By Pragya Agarwal, published 2021
I added this book to my TBR pile because of the title (which is the broad category of my research), and the fact that the description includes “reproductive justice.” (M)otherhood was not quite what I expected, but I enjoyed it nonetheless.
Pragya Agarwal provides plenty of scientific data alongside her anecdotal experiences to show us that motherhood is extremely complicated, can happen in myriad ways, and (like many things) is more complicated for people of color. However, I would say that this book reads more like a memoir by a scientist — which she is — than I was expecting. While Agarwal details issues with accessing reproductive and abortion care, particularly in the U.S., through the lens of her own abortion, the book as a whole spent very little time on this subject. Further, Agarwal had the abortion out of practicality. She was saddened by it, which very different from the experience of many others who are relieved to receive an abortion.
The majority of the book is given over to Agarwal’s experience of trying to get pregnant later in life. While she had a child when she was quite young, in her late thirties she and her partner decided to have a baby together. She struggled with infertility, and chronicles her experiences with IVF, adoption, and surrogacy. All of these options are rife with emotional landmines: was there something wrong with her body? Was she not deserving of a baby? Was she being punished for her previous abortion?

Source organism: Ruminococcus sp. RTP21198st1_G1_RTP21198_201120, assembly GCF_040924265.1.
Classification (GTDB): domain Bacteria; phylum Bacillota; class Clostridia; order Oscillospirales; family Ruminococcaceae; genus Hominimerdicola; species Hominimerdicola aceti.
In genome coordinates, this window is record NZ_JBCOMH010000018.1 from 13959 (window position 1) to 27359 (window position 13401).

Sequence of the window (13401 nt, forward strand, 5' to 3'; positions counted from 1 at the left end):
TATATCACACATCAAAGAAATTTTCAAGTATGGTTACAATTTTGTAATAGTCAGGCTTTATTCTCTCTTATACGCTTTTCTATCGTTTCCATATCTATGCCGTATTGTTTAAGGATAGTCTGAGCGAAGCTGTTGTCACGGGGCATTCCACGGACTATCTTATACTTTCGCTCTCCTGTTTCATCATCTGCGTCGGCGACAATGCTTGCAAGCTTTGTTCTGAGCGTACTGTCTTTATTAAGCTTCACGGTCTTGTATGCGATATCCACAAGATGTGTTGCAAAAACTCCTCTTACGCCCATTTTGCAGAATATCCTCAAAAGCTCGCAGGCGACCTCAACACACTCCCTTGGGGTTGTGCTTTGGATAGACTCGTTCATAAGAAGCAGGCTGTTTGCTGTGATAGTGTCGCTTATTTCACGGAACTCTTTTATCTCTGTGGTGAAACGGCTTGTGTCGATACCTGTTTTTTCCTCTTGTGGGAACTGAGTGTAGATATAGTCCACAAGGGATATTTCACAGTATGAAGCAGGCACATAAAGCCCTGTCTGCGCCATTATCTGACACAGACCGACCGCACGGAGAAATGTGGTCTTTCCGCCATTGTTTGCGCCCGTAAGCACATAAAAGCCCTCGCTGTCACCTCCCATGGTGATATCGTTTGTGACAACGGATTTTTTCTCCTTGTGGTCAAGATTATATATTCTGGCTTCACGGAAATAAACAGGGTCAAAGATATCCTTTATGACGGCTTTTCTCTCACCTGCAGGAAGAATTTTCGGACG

Through Agarwal’s experiences I learned a great deal. For example, that it is nearly impossible to adopt in the UK if you already have a child. Similarly, Agarwal’s path to finding a surrogate was complicated by her ethical and moral concerns. Although she was certain that her surrogate freely volunteered, class and privilege understandably pervaded Agarwal’s conscience as she weighed her options. I learned that it is never as simple as: write a check, get a baby. Even if that were the case, Agarwal suffered from what I can only describe as imposter syndrome with her own children.
While this emotional rollercoaster ends happily, I was confused by the concluding statements around maternal ambivalence. Agarwal claims to have been ambivalent about motherhood, but her actions, her persistence, and her bravery paint quite another picture. I felt that the allusion that ambivalence can give way to joy in motherhood is a dangerous one. Three stars.